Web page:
A COMPARISON BETWEEN STEM CELLS FROM THE ADULT HUMAN BRAIN AND FROM BRAIN TUMORS

    loading  Checking for direct PDF access through Ovid

Abstract

OBJECTIVE

To directly compare stem cells from the normal adult human brain (adult human neural stem cells [AHNSC]), Grade II astrocytomas (AC II), and glioblastoma multiforme (GBM), with respect to proliferative and tumor-forming capacity and differentiation potential.

METHODS

Cells were isolated from tissue obtained during epilepsy surgery (AHNSCs) or tumor surgery (glioma stem cells [GSC]). They were cultured and investigated in vitro or after transplantation in immunodeficient mice.

RESULTS

Under identical experimental conditions, the following were found: 1) GBM stem cells formed tumors after orthotopic transplantation; AHNSCs showed no sign of tumor formation; 2) GSCs showed a significantly higher growth rate and self-renewal capacity; 3) both the growth rate and telomerase expression were high in GSCs and correlated with malignancy grade (GBM higher than AC II); AHNSCs had low telomerase expression; 4) GSCs invaded normal neurospheres, not vice versa; 5) both AHNSCs and stem cells from AC II and GBM responded to differentiation cues with a dramatic decrease in the proliferation index (Ki-67); 6) GSCs differentiated faster than AHNSCs; 7) upon differentiation, AHNSCs produced normal glia and neurons; GSCs produced morphologically aberrant cells often expressing both glial and neuronal antigens; and 8) differentiation of AHNSCs resulted in 2 typical functional phenotypes: neurons (high electrical membrane resistance, ability to generate action potentials) and glial cells (low membrane resistance, no action potentials). In contrast, GSCs resulted in only 1 functional phenotype: cells with high electrical resistance and active membrane properties capable of generating action potentials.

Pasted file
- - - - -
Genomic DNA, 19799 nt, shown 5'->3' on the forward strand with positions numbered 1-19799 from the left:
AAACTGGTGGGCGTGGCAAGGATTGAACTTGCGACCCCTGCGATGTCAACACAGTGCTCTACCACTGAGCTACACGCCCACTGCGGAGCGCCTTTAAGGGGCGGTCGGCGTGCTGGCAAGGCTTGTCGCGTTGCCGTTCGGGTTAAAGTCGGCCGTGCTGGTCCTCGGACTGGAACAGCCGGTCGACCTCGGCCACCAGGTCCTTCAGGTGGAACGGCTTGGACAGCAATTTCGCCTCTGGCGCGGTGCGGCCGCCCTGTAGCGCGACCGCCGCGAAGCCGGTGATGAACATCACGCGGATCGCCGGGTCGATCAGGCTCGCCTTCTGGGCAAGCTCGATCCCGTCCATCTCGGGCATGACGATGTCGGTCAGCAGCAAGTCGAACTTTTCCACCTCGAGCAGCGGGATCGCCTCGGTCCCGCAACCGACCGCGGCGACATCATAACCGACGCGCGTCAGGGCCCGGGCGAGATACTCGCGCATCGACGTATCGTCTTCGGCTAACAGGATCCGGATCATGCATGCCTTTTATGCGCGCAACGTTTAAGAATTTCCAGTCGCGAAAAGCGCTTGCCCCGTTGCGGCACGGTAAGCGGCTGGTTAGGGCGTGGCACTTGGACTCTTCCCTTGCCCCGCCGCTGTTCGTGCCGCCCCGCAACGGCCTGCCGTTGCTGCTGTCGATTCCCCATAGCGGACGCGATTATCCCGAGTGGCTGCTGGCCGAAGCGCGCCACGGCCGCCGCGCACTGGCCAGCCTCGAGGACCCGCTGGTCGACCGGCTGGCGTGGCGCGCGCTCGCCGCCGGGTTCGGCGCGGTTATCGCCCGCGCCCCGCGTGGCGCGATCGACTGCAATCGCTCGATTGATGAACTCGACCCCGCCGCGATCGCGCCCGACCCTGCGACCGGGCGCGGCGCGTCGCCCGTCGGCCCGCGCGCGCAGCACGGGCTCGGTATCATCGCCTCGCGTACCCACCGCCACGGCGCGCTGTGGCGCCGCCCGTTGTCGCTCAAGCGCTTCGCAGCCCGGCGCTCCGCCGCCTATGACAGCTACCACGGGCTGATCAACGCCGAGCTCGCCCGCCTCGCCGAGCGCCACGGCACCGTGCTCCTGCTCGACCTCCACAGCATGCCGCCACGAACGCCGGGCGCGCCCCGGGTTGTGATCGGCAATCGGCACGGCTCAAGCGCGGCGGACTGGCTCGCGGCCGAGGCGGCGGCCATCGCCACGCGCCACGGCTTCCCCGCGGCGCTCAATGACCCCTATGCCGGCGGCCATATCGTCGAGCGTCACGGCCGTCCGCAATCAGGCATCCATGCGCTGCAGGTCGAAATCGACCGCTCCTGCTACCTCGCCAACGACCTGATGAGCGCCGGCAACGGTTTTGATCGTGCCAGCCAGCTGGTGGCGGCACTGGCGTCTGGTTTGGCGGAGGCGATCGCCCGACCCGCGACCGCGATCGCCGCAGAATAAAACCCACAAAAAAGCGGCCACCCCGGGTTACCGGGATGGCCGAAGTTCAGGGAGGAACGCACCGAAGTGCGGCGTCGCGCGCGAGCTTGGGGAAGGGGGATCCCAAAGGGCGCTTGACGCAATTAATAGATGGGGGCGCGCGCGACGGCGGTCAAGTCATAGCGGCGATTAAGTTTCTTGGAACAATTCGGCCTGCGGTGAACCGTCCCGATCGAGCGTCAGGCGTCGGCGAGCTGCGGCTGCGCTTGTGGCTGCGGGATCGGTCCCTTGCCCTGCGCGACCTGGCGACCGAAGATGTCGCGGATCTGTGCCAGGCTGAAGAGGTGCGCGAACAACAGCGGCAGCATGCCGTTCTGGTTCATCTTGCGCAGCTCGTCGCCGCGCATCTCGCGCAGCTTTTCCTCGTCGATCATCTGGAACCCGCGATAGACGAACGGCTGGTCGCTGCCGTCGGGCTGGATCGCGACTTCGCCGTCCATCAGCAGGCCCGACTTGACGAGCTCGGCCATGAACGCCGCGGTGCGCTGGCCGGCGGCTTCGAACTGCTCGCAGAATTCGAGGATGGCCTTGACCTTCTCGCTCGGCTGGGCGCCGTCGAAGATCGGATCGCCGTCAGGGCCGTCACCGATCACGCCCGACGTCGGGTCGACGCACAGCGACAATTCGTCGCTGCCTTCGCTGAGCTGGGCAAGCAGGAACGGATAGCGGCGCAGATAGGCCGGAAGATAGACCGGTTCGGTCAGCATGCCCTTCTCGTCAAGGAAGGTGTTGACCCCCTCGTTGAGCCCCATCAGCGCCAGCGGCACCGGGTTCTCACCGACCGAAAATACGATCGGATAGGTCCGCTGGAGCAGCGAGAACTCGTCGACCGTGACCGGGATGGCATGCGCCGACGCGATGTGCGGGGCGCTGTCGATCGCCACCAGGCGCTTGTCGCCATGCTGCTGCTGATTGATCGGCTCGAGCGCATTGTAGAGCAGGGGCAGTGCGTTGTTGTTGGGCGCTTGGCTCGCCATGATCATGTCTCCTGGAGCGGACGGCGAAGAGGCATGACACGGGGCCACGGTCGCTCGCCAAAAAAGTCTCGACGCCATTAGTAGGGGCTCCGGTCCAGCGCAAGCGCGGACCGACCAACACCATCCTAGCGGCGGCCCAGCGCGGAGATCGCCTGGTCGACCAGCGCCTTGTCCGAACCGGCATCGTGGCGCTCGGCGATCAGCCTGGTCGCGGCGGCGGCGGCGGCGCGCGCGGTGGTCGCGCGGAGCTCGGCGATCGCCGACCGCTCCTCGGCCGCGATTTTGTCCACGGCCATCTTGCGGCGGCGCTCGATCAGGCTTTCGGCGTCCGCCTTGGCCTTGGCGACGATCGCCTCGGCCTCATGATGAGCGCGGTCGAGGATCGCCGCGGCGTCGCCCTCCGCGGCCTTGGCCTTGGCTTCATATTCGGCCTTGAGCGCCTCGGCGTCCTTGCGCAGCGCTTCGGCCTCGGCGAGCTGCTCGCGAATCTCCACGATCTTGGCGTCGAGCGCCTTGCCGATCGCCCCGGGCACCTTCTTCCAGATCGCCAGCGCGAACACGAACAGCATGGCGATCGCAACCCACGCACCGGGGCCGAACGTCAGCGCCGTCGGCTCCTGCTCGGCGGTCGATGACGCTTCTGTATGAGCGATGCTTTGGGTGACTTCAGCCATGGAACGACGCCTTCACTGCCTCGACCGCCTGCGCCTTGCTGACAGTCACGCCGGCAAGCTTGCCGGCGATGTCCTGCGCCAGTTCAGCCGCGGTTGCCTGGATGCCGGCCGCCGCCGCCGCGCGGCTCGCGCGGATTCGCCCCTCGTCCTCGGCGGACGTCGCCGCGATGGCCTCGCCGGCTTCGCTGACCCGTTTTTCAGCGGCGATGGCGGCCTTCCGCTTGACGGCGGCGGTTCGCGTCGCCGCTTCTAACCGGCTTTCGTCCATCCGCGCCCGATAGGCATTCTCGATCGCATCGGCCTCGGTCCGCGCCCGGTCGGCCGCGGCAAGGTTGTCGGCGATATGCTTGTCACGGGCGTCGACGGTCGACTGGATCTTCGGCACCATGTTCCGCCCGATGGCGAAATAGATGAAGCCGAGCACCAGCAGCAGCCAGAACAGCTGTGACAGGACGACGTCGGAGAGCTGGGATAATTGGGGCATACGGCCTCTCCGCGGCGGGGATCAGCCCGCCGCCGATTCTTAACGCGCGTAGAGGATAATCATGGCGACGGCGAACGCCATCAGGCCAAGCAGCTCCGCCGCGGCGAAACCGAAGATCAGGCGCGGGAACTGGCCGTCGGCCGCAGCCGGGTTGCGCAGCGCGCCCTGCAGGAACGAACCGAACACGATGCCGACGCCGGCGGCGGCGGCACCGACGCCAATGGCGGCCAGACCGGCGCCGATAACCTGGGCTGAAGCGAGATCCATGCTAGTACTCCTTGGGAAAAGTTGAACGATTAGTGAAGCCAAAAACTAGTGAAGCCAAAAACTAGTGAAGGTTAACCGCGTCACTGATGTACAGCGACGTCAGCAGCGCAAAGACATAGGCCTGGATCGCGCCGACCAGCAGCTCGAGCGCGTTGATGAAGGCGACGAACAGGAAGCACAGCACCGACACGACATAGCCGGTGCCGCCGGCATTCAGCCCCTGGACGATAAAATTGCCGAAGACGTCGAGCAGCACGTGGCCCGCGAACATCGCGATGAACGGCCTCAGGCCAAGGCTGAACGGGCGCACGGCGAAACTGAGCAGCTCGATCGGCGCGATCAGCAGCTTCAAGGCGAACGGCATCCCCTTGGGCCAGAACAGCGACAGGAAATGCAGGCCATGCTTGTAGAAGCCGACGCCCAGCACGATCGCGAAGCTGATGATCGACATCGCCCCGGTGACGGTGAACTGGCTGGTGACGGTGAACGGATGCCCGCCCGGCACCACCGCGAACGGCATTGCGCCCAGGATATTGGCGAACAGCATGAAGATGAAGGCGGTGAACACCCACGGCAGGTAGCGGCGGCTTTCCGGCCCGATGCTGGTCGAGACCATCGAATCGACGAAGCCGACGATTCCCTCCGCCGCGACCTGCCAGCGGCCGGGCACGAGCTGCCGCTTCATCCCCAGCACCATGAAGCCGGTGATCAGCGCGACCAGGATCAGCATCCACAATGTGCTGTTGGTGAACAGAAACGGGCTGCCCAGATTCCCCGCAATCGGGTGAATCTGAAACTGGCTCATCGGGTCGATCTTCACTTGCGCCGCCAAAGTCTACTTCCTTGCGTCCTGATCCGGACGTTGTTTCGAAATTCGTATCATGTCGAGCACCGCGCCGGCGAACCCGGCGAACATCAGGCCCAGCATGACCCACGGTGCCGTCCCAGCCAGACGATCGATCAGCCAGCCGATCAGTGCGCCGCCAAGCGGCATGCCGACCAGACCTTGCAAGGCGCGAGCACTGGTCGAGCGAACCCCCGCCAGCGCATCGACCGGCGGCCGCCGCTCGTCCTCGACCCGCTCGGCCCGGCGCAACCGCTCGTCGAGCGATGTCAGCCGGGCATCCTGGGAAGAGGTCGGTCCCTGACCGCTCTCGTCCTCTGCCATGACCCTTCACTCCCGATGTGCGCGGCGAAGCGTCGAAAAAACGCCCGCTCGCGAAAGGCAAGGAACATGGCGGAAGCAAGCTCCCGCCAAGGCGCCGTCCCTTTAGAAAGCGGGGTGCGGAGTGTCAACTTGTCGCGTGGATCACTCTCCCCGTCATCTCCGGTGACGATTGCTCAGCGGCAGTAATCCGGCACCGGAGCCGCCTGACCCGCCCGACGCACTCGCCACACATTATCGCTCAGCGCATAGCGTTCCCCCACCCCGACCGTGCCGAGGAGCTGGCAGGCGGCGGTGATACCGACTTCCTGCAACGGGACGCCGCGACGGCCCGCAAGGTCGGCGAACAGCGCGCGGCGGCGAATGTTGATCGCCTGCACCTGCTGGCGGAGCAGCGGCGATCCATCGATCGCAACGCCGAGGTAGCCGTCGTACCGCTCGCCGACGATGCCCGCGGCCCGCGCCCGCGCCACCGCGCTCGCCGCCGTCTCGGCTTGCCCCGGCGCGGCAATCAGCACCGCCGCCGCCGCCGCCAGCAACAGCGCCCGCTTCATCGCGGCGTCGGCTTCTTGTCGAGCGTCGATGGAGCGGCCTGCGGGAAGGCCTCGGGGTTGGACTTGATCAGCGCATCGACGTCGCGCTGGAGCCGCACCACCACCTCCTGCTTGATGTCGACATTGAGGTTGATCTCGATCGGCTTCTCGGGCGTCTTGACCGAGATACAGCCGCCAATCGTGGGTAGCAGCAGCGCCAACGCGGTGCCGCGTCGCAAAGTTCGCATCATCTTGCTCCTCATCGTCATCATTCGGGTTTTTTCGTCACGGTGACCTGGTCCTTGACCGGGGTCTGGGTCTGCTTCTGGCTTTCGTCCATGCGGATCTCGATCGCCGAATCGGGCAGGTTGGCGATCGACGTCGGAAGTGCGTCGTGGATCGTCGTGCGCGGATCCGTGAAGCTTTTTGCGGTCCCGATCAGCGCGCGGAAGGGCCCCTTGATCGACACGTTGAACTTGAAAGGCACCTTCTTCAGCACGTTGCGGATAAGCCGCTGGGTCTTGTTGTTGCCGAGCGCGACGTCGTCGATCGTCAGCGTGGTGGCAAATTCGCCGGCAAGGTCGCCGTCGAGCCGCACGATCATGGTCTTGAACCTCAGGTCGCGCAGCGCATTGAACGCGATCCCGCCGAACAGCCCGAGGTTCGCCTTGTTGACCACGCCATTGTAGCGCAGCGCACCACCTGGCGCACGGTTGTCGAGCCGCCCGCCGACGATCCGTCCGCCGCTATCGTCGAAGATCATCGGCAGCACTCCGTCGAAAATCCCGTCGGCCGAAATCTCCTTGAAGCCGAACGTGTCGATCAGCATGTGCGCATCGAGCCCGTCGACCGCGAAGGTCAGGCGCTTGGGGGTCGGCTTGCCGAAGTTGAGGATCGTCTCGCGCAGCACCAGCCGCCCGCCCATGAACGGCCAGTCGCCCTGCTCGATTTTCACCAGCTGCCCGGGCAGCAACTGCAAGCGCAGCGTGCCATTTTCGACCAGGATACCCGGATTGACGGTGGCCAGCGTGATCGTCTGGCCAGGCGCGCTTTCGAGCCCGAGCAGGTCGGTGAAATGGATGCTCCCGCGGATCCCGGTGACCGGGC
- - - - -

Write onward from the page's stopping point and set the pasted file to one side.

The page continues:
CONCLUSION

AHNSCs and stem cells from AC II and GBM differ with respect to proliferation, tumor-forming capacity, and rate and pattern of differentiation.

Related Topics

    loading  Loading Related Articles